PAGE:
It is estimated that seven to ten million people are infected by leptospirosis annually. One million cases of severe leptospirosis occur annually, with 58,900 deaths. Leptospirosis is found in both urban and rural areas in tropical, subtropical, and temperate regions. The risk of death is 5 to 10%.
Annual rates of infection vary from 0.1 to 1 per 100,000 in temperate climates to 10 to 100 per 100,000 in tropical climates. This leads to a lower number of registered cases than likely exists. The highest estimates of disease morbidity and mortality were observed in South and Southeast Asia, Oceania, Caribbean, Latin America and Africa. Antarctica is the only place not affected by leptospirosis. In the United States, there were 100 to 150 leptospirosis cases annually. In 1994, leptospirosis ceased to be a notifiable disease in the United States except in 36 territories where leptospirosis are prevalent such as Hawaii, Texas, California, and Puerto Rico. About 50% of the cases occurred in Puerto Rico. In January 2013, leptosprirosis was reinstated as a nationally notifiable disease in the United States. Between 1995 and 2005, a single successful clone of L. interrogans caused a sustained leptospirosis outbreak in Thailand.
The number of new cases of leptospirosis is difficult to estimate since many cases are not reported. There are many reasons for this, but the biggest issue is differentiating the disease from other conditions with a similar presentation. Laboratory testing is lacking in many areas. The global incidence of leptospirosis has been underestimated because most affected countries lack notification or notification is not mandatory. In the context of global epidemiology, the socioeconomic status of many of the world's population is closely tied to malnutrition; subsequent lack of micronutrients may lead to increased risk of infection and death due to leptospirosis infection. Micronutrients such as iron, calcium, and magnesium represent important areas of future research.
The number of cases increases during the rainy season in the tropics and during the late summer or early fall in Western countries. This happens because leptospires survive best in fresh water, damp alkaline soil, vegetation, and mud with temperatures higher than 22 °C. This also leads to increased risk of exposure to populations during flood conditions, and leptospire concentrations to peak in isolated pools during drought. There is no evidence of leptospirosis having any effect on sexual and age-related differences. However, a major risk factor for development of the disease is occupational exposure, a disproportionate number of working-aged males are affected. There have been reported outbreaks where more than 40% of people are younger than 15. Outbreaks that occurred after the 1940s in the United States have happened mostly in the late summer seasons, which happens to be the driest part of the year. The people at the highest risk for leptospirosis are young people whose age ranges from 5–16 years old, and can also range to young adults.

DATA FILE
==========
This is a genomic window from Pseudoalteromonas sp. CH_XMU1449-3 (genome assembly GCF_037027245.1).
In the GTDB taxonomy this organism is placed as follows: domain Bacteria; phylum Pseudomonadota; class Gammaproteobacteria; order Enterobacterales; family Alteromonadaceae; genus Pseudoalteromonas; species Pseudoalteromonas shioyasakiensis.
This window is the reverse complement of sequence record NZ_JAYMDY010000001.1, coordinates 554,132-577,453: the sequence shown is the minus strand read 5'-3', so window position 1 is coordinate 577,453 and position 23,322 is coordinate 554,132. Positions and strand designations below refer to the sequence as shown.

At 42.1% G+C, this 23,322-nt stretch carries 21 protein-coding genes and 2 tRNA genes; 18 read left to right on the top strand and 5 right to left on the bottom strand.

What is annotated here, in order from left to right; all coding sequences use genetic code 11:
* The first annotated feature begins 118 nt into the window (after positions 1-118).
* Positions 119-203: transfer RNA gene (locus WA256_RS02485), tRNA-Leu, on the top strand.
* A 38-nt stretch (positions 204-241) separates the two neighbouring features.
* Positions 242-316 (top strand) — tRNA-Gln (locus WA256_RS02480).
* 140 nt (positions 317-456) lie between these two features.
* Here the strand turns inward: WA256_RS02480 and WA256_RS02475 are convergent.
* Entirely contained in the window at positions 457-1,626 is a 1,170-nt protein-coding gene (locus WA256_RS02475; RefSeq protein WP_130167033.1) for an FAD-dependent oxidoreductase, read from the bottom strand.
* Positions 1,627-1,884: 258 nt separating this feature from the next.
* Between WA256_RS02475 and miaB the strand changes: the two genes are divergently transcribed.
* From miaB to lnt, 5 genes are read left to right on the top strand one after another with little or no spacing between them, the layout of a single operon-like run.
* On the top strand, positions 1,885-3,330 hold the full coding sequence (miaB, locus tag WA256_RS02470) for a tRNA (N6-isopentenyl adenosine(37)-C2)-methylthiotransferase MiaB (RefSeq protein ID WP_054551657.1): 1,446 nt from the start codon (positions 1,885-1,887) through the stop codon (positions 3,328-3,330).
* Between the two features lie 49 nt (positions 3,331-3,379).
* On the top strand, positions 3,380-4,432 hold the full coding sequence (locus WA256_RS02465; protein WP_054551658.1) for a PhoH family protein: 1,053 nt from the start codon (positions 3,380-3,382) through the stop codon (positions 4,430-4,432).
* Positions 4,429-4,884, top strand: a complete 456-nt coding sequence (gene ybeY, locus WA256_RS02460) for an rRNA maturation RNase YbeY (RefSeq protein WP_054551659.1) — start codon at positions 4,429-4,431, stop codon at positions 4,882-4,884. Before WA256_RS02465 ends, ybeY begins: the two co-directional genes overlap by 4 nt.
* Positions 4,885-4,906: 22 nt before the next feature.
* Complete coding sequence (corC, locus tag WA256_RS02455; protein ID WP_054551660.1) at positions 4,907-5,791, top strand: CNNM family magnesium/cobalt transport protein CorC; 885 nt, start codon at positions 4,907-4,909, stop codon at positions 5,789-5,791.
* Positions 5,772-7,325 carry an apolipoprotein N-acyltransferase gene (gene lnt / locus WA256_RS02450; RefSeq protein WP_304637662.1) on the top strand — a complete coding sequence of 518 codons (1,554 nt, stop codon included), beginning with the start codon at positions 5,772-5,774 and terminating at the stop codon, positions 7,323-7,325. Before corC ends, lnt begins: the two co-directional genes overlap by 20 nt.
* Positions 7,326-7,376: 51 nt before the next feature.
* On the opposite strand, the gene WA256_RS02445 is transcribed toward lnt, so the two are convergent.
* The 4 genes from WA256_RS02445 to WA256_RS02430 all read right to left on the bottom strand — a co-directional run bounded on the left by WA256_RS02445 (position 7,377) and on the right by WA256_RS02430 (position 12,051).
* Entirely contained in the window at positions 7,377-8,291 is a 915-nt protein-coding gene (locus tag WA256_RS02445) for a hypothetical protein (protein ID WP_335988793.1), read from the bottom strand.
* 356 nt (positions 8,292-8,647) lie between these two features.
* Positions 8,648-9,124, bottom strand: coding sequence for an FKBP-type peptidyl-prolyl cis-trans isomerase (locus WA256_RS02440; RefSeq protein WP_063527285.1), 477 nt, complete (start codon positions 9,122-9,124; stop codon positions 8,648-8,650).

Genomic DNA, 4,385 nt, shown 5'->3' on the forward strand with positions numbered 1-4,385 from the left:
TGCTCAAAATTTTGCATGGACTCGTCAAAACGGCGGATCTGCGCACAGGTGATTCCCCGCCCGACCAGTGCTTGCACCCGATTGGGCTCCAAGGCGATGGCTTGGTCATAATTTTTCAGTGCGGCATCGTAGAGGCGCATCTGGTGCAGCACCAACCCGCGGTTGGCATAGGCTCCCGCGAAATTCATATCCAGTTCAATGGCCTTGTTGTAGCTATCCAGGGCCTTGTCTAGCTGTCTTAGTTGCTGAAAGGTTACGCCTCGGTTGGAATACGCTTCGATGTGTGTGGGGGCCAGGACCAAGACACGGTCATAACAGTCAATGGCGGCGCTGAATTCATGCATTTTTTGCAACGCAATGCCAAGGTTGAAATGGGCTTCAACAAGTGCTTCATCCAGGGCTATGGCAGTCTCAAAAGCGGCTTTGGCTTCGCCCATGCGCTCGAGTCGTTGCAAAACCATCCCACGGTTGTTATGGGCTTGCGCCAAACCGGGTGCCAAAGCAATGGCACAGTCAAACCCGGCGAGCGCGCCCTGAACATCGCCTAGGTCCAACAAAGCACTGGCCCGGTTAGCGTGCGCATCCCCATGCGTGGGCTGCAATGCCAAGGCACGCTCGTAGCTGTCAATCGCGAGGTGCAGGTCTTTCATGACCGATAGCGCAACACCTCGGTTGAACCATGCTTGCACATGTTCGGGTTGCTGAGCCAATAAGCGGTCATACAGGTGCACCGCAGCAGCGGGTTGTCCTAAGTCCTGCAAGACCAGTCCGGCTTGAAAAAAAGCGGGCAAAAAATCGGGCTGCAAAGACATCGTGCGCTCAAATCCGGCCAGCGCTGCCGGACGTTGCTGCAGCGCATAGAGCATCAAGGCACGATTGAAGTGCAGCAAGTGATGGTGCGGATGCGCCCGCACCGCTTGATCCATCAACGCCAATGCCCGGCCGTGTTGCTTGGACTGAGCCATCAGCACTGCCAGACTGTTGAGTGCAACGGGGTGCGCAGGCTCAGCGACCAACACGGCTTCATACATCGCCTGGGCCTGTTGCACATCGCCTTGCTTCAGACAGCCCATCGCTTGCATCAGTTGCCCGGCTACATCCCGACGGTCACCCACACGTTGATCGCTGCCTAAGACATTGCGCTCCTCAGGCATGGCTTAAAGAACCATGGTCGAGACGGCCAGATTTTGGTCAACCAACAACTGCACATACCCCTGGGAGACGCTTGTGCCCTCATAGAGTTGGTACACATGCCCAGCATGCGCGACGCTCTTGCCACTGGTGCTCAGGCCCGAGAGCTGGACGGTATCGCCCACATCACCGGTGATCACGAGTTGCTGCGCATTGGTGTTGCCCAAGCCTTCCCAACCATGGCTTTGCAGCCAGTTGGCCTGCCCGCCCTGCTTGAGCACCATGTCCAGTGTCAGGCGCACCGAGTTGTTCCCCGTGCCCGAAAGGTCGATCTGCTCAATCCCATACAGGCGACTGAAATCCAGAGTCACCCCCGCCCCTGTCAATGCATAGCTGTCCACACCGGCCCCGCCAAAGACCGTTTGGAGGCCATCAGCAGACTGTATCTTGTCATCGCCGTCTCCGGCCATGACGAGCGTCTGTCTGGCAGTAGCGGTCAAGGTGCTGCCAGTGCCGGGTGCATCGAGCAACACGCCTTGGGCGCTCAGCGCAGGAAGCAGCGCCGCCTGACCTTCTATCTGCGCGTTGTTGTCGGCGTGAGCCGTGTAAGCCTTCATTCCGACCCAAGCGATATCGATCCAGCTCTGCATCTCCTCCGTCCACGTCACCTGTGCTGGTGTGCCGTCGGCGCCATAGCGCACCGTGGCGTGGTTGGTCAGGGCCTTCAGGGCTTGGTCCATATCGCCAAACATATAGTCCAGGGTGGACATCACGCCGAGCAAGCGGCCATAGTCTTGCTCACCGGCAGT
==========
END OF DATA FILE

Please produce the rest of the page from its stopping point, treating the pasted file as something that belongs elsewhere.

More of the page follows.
The disease was first described by Adolf Weil in 1886 when he reported an "acute infectious disease with enlargement of spleen, jaundice, and nephritis." Even before Adolf Weil's description, the disease was known as "rice field jaundice" in ancient Chinese text, "autumn fever" or "seven-day fever" in Japan, while in Europe and Australia, the disease was associated with certain occupations such as "cane-cutter's disease", "swine-herd's disease", and "Sclammfieber" (mud fever). Leptospirosis was postulated as the cause of an epidemic among Native Americans along the coast of what in time would be called New England during 1616-19. The disease was most likely brought to the New World by Europeans.
Leptospira was first observed in 1907 from a post mortem kidney tissue slice by Stimson using silver deposition staining technique. He called the organism Spirocheta interrogans because the bacteria resembles a question mark. In 1908, Inada and Ito first identified it as the causative organism and in 1916 noted its presence in rats. Leptospirosis were frequently contracted by coal mine workers in Japan. The organism was named Spirocheta icterohaemorrhagiae. The Japanese group also experimented with the first leptospiral immunisation studies in guinea pigs. They also demonstrated that by injecting the infected guinea pigs with sera from convalescent humans or goats, passive immunity can be provided to the guinea pigs. In 1917, the Japanese group discovered rats as the carrier of leptospirosis.
However, the Japanese work was not known in Europe that time. Two German groups independently and almost simultaneously published their first demonstration of transmitting leptospiral infection in guinea pigs in October 1915. They named the organism Spirochaeta nodosa and Spirochaeta Icterogenes respectively.
Leptospirosis was subsequently recognised as the disease of all mammalian species. In 1933, Dutch workers reported the isolation of Leptospira canicola which specifically infects dogs. In 1940, the strain that specifically infects cattle was first reported in Russia. By the 1950s, the number of serovars that infects various mammals had expanded significantly. In the 1980s, leptospirosis was recognised as a veterinary disease of major economic importance.